For the vibrotactile conditions, hearing people performed better for vibrations when wearing earmuffs as compared to when listening to auditory masking. We included both of these conditions in order to control for two possibilities. First, the use of auditory masking ensured that hearing people could not “hear” the vibrations, either through airwaves generated by the platform or through bone conduction through the body. However, since the masking introduced an extra stimulus to the hearing group that could not be replicated in the deaf group, we included a second condition, in which we masked only the sounds generated by the vibrations that traveled through airwaves, with earmuffs. To make sure that all conditions were equated as much as possible between groups, the deaf participants also experienced both vibrotactile conditions. No difference was predicted between the mask and muff conditions in the deaf group, since their profound hearing loss should block all auditory stimulation, and indeed we found no differences in behavior for these conditions in this group.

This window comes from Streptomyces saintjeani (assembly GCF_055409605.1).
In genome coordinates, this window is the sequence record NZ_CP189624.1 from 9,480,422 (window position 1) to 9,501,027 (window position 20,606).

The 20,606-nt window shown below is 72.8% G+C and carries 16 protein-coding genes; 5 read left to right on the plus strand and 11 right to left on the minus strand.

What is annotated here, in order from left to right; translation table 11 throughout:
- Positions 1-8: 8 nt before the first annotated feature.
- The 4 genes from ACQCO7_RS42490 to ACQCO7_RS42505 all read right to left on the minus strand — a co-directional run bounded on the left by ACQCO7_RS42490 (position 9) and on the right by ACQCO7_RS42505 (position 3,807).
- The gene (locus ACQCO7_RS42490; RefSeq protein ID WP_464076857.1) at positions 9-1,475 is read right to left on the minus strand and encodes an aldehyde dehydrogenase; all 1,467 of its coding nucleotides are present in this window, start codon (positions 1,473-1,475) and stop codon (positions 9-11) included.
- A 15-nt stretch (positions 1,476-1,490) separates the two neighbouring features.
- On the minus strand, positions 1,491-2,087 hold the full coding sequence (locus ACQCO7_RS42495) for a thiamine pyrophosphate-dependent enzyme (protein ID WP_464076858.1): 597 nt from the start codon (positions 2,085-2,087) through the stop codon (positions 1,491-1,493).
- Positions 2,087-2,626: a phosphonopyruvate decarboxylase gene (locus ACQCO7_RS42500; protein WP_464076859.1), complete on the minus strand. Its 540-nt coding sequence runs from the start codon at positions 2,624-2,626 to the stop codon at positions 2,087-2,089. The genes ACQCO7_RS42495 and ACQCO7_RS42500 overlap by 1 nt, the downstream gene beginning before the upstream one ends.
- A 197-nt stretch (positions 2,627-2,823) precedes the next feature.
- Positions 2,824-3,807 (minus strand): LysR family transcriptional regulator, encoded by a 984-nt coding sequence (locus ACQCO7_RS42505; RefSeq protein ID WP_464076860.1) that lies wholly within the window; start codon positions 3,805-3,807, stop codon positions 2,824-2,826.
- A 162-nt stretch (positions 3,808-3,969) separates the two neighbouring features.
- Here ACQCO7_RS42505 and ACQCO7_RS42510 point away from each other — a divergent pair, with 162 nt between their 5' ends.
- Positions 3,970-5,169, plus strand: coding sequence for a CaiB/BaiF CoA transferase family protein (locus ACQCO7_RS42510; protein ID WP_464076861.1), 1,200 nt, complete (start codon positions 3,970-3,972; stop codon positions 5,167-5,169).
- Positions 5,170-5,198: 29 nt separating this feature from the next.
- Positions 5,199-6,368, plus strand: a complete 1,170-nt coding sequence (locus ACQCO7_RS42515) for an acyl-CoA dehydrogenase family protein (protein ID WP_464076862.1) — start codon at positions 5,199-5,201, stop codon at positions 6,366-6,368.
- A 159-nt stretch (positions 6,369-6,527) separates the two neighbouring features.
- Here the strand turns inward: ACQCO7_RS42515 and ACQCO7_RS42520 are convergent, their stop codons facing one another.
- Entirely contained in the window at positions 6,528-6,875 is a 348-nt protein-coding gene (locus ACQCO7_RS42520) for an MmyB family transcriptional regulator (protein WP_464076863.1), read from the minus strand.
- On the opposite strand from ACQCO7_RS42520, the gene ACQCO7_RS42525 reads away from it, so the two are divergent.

There are two possible explanations for the difference between the vibrotactile conditions in the hearing group. First, there may have been an advantage in the muff condition, as compared to the mask condition, because of incomplete blockage of auditory information due to bone conduction of the vibrations. Although all participants reported that they could not hear the vibrations with the earmuffs, we also noted anecdotally that some participants reported that it was difficult to determine whether they both felt and heard the vibrations, vs. only felt them, which may have influenced their self-reports. Second, the extra sensory information provided by the auditory masking stimulation may have interfered with performance in this condition. In line with this possibility, much research has documented the interference of somatosensation by auditory distraction (for a review, see Kitagawa and Spence, 2006). We recommend that these possible confounds are taken into consideration for future research. For example, implementing a systematic measure of participants' detection thresholds of vibrations through bone conduction may help account for the potential role of this factor when earmuffs are used. Likewise, including an additional auditory condition with vibrotactile noise may help control for the potential role of distraction by the masker.